Also interesting were the comments on the article, which seem to indicate that Tyee readers do not think very highly of either of my former employers.

Saturday, September 26

Monopolies and Air Miles

I was at the LCBO earlier today to buy some beer, and it struck me as strange that they participate in Air Miles. Air Miles, for those who don't know, is a customer loyalty program; they give you rewards if you buy enough stuff.

But the LCBO has a virtual monopoly over booze sales in Ontario, so it seems very strange that they would be part of a customer loyalty program. My understanding is that the point of these programs is to differentiate companies from their competitors in hopes customers will keep coming back. So gas stations, for example, usually sell almost identical products at almost identical prices, so a customer loyalty program would make sense because it gives customers a reason to patronize your station instead of the one across the street.

But it's not like there is lots of choice over where to buy booze in Ontario. If I want booze, I'm going to go to the LCBO whether or not they have a customer loyalty program. It makes me wonder what the LCBO's logic was in joining Air Miles.

Life or death economics

The health authority in Hamilton has come up with a formula to determine who gets a flu vaccine and who doesn't in the event of a shortage during a pandemic.

Health care workers, police and firefighters get vaccinated first. If there's enough left, people who caught the flu at work get it. If there is still some left over, people who care for children get next dibs. Then children and "young people" themselves. Finally, if there is still some left over, people who are most likely to survive their particular flu strain get vaccinated. Otherwise, you'll be out of luck.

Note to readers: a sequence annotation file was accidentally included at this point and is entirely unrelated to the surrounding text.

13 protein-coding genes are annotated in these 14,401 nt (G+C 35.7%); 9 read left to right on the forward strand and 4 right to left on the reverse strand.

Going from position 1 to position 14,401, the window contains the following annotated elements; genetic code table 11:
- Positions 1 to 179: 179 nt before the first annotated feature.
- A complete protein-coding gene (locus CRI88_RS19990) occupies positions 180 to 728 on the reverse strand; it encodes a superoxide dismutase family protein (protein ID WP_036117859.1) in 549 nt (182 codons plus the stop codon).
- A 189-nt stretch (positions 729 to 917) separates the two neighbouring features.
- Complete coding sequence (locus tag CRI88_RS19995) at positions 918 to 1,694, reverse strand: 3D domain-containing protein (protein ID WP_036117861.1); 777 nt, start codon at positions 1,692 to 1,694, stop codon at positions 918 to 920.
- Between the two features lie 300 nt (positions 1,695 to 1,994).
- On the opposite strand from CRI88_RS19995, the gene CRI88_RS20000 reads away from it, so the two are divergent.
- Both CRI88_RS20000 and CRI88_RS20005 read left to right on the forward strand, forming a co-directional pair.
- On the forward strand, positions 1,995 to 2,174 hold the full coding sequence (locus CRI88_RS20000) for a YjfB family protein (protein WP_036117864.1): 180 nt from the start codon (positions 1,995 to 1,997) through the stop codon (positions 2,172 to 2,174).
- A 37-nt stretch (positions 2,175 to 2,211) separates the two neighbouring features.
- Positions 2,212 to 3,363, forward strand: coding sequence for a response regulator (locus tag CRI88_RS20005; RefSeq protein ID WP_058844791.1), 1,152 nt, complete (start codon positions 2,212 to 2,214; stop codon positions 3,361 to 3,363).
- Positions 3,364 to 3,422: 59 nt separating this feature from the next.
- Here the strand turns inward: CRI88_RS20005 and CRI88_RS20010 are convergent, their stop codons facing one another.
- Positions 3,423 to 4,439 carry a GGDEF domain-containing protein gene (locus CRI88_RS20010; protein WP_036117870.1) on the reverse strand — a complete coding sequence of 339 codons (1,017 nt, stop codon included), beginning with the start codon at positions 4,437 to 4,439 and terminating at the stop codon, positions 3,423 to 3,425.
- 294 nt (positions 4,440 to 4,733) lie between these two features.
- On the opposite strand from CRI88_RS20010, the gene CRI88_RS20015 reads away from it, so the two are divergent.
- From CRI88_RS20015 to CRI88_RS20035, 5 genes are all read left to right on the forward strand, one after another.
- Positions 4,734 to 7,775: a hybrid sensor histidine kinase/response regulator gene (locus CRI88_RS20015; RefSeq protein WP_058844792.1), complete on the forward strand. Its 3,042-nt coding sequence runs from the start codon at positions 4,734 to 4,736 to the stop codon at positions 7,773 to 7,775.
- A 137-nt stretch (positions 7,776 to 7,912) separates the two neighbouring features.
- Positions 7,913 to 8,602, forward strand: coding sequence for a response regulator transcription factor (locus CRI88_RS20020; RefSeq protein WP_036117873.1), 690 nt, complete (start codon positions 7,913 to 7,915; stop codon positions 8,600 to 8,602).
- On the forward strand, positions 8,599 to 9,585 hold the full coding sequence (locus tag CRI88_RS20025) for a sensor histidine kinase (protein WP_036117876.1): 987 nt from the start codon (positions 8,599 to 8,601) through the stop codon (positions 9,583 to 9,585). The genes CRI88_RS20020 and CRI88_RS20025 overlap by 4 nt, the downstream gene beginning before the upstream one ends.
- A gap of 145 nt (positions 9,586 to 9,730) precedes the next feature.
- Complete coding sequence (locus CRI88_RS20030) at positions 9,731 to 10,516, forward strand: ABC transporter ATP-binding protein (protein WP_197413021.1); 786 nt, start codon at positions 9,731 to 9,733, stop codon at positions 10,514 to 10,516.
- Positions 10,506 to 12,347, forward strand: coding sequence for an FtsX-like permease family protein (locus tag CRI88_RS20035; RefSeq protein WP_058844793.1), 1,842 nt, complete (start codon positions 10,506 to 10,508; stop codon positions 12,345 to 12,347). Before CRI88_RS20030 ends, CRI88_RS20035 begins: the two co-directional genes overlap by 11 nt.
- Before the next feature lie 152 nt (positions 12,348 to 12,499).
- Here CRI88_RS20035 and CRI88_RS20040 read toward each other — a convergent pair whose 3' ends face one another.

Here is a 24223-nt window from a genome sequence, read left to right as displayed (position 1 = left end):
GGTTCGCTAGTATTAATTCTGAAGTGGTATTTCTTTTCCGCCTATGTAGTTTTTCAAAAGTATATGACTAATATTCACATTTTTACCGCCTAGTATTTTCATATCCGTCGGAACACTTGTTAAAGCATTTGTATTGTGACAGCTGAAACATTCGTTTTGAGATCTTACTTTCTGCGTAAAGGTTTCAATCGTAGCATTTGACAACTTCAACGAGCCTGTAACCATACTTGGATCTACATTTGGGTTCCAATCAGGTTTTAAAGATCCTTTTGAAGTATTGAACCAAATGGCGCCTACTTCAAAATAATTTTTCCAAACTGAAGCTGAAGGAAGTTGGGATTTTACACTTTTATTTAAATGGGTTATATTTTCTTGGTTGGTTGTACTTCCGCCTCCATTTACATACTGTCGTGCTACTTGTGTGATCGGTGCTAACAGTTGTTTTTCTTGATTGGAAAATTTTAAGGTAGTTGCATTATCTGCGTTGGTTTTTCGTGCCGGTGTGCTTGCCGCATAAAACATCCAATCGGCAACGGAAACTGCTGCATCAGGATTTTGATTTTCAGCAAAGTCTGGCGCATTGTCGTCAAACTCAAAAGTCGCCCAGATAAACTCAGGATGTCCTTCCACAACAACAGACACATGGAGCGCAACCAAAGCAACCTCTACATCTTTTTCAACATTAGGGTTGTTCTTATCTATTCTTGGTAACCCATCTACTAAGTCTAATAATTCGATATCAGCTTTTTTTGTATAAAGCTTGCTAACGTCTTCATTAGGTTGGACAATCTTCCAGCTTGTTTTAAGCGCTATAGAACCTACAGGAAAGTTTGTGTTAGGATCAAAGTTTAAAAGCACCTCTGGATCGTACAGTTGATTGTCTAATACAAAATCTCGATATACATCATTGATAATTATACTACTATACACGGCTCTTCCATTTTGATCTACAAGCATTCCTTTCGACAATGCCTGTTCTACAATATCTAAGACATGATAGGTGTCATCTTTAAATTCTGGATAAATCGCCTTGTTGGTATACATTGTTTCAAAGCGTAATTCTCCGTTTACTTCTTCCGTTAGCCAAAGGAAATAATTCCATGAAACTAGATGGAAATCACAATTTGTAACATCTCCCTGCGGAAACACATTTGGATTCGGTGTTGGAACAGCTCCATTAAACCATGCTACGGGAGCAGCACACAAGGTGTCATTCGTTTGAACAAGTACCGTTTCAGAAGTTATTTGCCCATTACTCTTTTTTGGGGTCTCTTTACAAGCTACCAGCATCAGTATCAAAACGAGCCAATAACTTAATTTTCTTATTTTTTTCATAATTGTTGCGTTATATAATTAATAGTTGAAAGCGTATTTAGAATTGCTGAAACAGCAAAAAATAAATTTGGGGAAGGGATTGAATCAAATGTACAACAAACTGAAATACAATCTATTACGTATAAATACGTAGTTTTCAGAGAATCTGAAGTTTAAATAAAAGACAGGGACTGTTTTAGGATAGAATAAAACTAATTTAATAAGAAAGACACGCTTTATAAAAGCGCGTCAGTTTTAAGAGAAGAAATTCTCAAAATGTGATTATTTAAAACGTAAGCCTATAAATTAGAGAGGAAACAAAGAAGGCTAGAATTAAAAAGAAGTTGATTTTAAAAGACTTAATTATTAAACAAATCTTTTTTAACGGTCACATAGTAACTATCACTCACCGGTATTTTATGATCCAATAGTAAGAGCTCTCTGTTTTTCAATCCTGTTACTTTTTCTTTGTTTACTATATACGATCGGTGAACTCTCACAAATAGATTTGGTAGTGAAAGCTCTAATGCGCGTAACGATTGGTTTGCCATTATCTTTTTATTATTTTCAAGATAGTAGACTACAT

According to the article in the Hamilton Spectator, the formula was developed by "front-line staff, doctors, ethicists, lawyers, human rights experts and the hospital's board."

Interestingly, it appears no economists were consulted.

Friday, September 25

Ethics of returning classified documents

I found a McMaster student union executive's folder in the desk in my econometrics class this afternoon. I know it belonged to the executive becuase I opened the folder and his business card was in the front. When I opened it, I noticed a letter about a student union personnel matter that was obviously supposed to be confidential.

Without thinking about it much, I returned the folder to the executive's office after my class. But when I mentioned the folder to a friend of mine who works at the McMaster student newspaper, he said the newspaper had been trying to find out details on the issue in the letter, and noted the folder would have been a great story if I held onto it.

But as a journalist myself, did I do the right thing returning the documents?

My first post!

I've decided to jump into blogging. Facebook and Twitter just don't allow enough space to let me share all my thoughts. I make no promises on how often I'll update -- we'll play it by ear.